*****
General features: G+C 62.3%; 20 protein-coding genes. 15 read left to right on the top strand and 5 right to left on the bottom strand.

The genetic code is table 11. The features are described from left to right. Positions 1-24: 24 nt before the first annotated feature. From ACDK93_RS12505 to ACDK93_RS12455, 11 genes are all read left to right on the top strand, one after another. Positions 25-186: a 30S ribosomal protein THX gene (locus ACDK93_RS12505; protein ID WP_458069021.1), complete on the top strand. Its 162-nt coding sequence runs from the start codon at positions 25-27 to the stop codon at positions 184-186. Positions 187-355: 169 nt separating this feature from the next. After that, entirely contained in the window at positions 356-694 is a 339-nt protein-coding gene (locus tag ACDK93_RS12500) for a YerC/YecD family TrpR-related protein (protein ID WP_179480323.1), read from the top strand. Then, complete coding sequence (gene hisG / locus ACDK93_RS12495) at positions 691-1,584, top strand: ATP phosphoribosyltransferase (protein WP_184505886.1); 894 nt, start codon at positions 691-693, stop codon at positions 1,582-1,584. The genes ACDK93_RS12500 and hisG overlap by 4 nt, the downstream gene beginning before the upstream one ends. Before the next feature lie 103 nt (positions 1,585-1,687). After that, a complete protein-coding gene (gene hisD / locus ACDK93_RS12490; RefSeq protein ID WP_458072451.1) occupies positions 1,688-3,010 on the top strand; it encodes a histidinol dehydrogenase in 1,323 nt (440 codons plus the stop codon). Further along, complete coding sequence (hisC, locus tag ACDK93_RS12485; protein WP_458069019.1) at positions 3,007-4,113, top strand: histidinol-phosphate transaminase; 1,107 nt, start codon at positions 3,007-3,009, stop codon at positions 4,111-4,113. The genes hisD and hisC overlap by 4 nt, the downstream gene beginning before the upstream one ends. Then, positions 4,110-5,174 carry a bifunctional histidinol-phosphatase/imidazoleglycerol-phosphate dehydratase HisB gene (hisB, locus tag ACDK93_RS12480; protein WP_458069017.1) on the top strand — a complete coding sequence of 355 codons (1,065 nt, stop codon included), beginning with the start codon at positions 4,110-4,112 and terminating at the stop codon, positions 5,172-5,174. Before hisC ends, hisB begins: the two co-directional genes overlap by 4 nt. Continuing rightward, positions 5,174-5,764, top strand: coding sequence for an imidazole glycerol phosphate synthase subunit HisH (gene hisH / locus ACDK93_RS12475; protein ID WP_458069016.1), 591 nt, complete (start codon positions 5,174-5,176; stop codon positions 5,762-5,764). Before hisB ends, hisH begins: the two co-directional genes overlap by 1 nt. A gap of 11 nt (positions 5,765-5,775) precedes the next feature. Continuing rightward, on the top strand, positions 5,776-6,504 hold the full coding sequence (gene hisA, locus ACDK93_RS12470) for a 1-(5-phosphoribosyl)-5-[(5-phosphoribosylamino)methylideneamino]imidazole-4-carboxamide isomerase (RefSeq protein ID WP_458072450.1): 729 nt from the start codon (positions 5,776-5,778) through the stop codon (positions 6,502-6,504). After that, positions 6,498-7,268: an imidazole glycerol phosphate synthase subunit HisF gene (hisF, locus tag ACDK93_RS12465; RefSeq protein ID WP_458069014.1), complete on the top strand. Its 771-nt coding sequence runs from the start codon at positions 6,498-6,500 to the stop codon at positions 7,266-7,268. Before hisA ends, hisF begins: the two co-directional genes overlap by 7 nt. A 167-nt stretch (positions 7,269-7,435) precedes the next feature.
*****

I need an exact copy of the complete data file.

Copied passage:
General features: G+C 62.3%; 20 protein-coding genes. 15 read left to right on the top strand and 5 right to left on the bottom strand.

The genetic code is table 11. The features are described from left to right. Positions 1-24: 24 nt before the first annotated feature. From ACDK93_RS12505 to ACDK93_RS12455, 11 genes are all read left to right on the top strand, one after another. Positions 25-186: a 30S ribosomal protein THX gene (locus ACDK93_RS12505; protein ID WP_458069021.1), complete on the top strand. Its 162-nt coding sequence runs from the start codon at positions 25-27 to the stop codon at positions 184-186. Positions 187-355: 169 nt separating this feature from the next. After that, entirely contained in the window at positions 356-694 is a 339-nt protein-coding gene (locus tag ACDK93_RS12500) for a YerC/YecD family TrpR-related protein (protein ID WP_179480323.1), read from the top strand. Then, complete coding sequence (gene hisG / locus ACDK93_RS12495) at positions 691-1,584, top strand: ATP phosphoribosyltransferase (protein WP_184505886.1); 894 nt, start codon at positions 691-693, stop codon at positions 1,582-1,584. The genes ACDK93_RS12500 and hisG overlap by 4 nt, the downstream gene beginning before the upstream one ends. Before the next feature lie 103 nt (positions 1,585-1,687). After that, a complete protein-coding gene (gene hisD / locus ACDK93_RS12490; RefSeq protein ID WP_458072451.1) occupies positions 1,688-3,010 on the top strand; it encodes a histidinol dehydrogenase in 1,323 nt (440 codons plus the stop codon). Further along, complete coding sequence (hisC, locus tag ACDK93_RS12485; protein WP_458069019.1) at positions 3,007-4,113, top strand: histidinol-phosphate transaminase; 1,107 nt, start codon at positions 3,007-3,009, stop codon at positions 4,111-4,113. The genes hisD and hisC overlap by 4 nt, the downstream gene beginning before the upstream one ends. Then, positions 4,110-5,174 carry a bifunctional histidinol-phosphatase/imidazoleglycerol-phosphate dehydratase HisB gene (hisB, locus tag ACDK93_RS12480; protein WP_458069017.1) on the top strand — a complete coding sequence of 355 codons (1,065 nt, stop codon included), beginning with the start codon at positions 4,110-4,112 and terminating at the stop codon, positions 5,172-5,174. Before hisC ends, hisB begins: the two co-directional genes overlap by 4 nt. Continuing rightward, positions 5,174-5,764, top strand: coding sequence for an imidazole glycerol phosphate synthase subunit HisH (gene hisH / locus ACDK93_RS12475; protein ID WP_458069016.1), 591 nt, complete (start codon positions 5,174-5,176; stop codon positions 5,762-5,764). Before hisB ends, hisH begins: the two co-directional genes overlap by 1 nt. A gap of 11 nt (positions 5,765-5,775) precedes the next feature. Continuing rightward, on the top strand, positions 5,776-6,504 hold the full coding sequence (gene hisA, locus ACDK93_RS12470) for a 1-(5-phosphoribosyl)-5-[(5-phosphoribosylamino)methylideneamino]imidazole-4-carboxamide isomerase (RefSeq protein ID WP_458072450.1): 729 nt from the start codon (positions 5,776-5,778) through the stop codon (positions 6,502-6,504). After that, positions 6,498-7,268: an imidazole glycerol phosphate synthase subunit HisF gene (hisF, locus tag ACDK93_RS12465; RefSeq protein ID WP_458069014.1), complete on the top strand. Its 771-nt coding sequence runs from the start codon at positions 6,498-6,500 to the stop codon at positions 7,266-7,268. Before hisA ends, hisF begins: the two co-directional genes overlap by 7 nt. A 167-nt stretch (positions 7,269-7,435) precedes the next feature.